Gaia in Politics: Seems merely to espouse the political prejudices of the author and mentions a few unnoteworthy politicians names without references or any justification of the significance of Gaia (never mind "Gaia Philosophy") in politics.
Gaia in Religion: Same as Gaia in politics - plus no references!
Semantic debate: If the debate is semantic, why is it here? Why is it noteworthy? Where is the discussion in the literature?
In Popular Culture: All references are to GH, not GP.
The main problem is that "Gaia Philosophy" has been given no justification as subject in its own right, and that it is distinct to Gaia Hypothesis. Virtually all the references are to mentions of the Gaia Hypothesis. I think the case needs to be made, or the article should in the main be deleted, with a few sections (possibly the Popular Culture section) being merged with Gaia Hypothesis. — Preceding unsigned comment added by Atshal (talk • contribs) 15:31, 12 October 2012 (UTC)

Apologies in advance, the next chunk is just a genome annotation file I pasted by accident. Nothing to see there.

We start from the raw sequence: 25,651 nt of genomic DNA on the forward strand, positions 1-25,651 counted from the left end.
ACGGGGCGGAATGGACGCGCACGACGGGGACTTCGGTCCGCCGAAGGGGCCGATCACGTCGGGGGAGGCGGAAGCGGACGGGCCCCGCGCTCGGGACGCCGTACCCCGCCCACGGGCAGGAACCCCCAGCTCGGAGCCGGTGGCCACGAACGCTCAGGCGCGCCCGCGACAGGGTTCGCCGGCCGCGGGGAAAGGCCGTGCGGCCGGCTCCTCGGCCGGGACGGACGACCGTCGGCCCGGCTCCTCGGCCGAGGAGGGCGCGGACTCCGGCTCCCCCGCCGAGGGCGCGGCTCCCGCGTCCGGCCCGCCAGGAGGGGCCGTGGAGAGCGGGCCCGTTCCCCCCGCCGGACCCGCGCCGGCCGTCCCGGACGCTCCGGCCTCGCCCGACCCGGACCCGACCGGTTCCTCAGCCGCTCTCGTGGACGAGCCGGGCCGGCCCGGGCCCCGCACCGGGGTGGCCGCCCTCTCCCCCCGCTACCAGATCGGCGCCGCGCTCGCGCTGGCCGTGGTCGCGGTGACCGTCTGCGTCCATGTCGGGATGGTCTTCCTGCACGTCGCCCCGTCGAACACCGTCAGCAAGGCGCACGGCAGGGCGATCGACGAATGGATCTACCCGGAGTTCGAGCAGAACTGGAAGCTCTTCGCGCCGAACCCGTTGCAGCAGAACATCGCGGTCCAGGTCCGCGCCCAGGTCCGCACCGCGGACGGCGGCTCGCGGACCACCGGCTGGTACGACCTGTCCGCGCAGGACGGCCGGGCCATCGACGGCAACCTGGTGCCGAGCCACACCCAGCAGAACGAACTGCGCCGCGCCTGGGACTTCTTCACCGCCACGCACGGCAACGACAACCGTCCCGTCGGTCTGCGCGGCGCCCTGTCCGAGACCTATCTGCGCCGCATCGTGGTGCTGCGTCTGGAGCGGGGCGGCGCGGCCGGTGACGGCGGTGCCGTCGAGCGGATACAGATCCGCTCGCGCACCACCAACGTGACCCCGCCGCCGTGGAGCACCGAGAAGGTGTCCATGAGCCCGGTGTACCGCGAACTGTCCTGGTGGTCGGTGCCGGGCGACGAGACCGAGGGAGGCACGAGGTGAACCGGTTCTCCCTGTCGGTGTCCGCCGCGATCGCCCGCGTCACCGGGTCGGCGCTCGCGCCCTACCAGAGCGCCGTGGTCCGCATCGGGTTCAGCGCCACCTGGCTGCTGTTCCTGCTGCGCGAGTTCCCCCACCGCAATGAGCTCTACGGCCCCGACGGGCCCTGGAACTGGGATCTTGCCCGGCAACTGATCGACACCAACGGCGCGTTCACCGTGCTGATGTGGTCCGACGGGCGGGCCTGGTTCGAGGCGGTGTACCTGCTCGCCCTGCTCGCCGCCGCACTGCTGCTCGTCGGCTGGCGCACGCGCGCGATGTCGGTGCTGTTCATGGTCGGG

There are bound to be overlaps at the fuzzy boundary between Gaia Philosophy and Gaia Hypothesis. And speaking of boundaries, I can see evidence that both subjects can be equally understood in terms of modern Systems concepts. In the case of Gaia Philosophy, why not incorporate primitive nature worship as one kind of recognition of natural sub-systems? The idea of a 'river spirit', for example, is surely just another way to describe the (unexpected) synergy of a complex, but relatively local sub-system. On this level, maybe Gaia Philosopy is just one aspect of the Gaia Hypothesis, but without the technical language. On balance, though, I recommend keeping the articles separate, for much the same reasons there are separate articles on, say, Arithmetic and Mathematics.--DStanB (talk) 13:48, 4 June 2013 (UTC)